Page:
Boolean search strings help you expand your searches outside one platform and increase the chances of finding relevant candidates. You can use them directly on search engines such as Google or Bing, in the advanced search function on LinkedIn or Twitter, or directly in your ATS, as long as it supports boolean search strings.

6. Benefit from smart tools

In today's market, a job title has more than one related term. A Key Account Manager can also be a Sales Manager or Business Development Manager. Although the responsibilities may slightly differ, the main role focuses on the same requirements. Moreover, you can even write a job title in different ways. Is it a "backend developer", "back-end developer", or "back end developer"? We don't know! And neither do the advanced searches.

A recruiter can't know all the possible synonyms for a job title. It can also be challenging to determine all the qualifications needed for the position. If you wrote a term differently than the candidate did in their profile, it is possible to miss some qualified prospects.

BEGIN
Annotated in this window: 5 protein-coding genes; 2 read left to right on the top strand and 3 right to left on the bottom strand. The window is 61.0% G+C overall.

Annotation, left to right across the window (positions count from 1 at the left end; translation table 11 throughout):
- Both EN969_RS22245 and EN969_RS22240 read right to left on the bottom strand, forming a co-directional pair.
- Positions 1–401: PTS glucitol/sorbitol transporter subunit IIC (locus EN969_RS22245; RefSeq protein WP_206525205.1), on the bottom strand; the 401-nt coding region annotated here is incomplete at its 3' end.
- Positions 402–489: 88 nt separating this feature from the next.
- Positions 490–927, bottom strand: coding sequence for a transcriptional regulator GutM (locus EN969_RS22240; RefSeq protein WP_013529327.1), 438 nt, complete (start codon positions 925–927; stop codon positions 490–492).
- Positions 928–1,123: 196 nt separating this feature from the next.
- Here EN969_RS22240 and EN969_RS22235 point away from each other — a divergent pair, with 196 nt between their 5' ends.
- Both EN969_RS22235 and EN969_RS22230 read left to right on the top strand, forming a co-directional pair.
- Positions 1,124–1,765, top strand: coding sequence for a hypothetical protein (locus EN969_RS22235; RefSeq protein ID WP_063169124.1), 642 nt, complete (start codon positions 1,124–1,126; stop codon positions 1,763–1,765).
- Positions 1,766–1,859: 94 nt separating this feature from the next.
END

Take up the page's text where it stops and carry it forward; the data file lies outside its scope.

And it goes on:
To make sure you don’t miss relevant talent, you can use a smart candidate search tool like Layke Search. We developed Layke Search to bridge the communication between recruiters and candidates.

Start by filling in the role(s) and/or the skill(s) you are looking for, and Layke automatically identifies relevant terms and synonyms. You can also create a boolean search string to make your searches more accurate and make sure that no qualified candidate is overlooked.



Candidate sourcing is the process of actively finding qualified candidates for a current or future role.

There are several methods you can use to conduct a successful candidate search process. You can:

  • Use online platforms to easily identify relevant talent.
  • Join offline events to meet and engage with new prospects.
  • Reconnect with old applicants from your ATS.
  • Create an employer strategy and allow people to find you.
  • Use automation and search for talent through boolean search strings and smart tools.

As a recruiter, you can benefit from candidate sourcing in various ways. Some of the advantages we named in this article are:

  • Reaching out to passive candidates, which consist of roughly 70% of the whole market.
  • Improving the quality of your hires by learning about their roles and responsibilities.
  • Spending less time and resources on hiring by creating candidate pipelines.
  • Increasing the diversity of your hires by focusing on skills rather than personal attributes.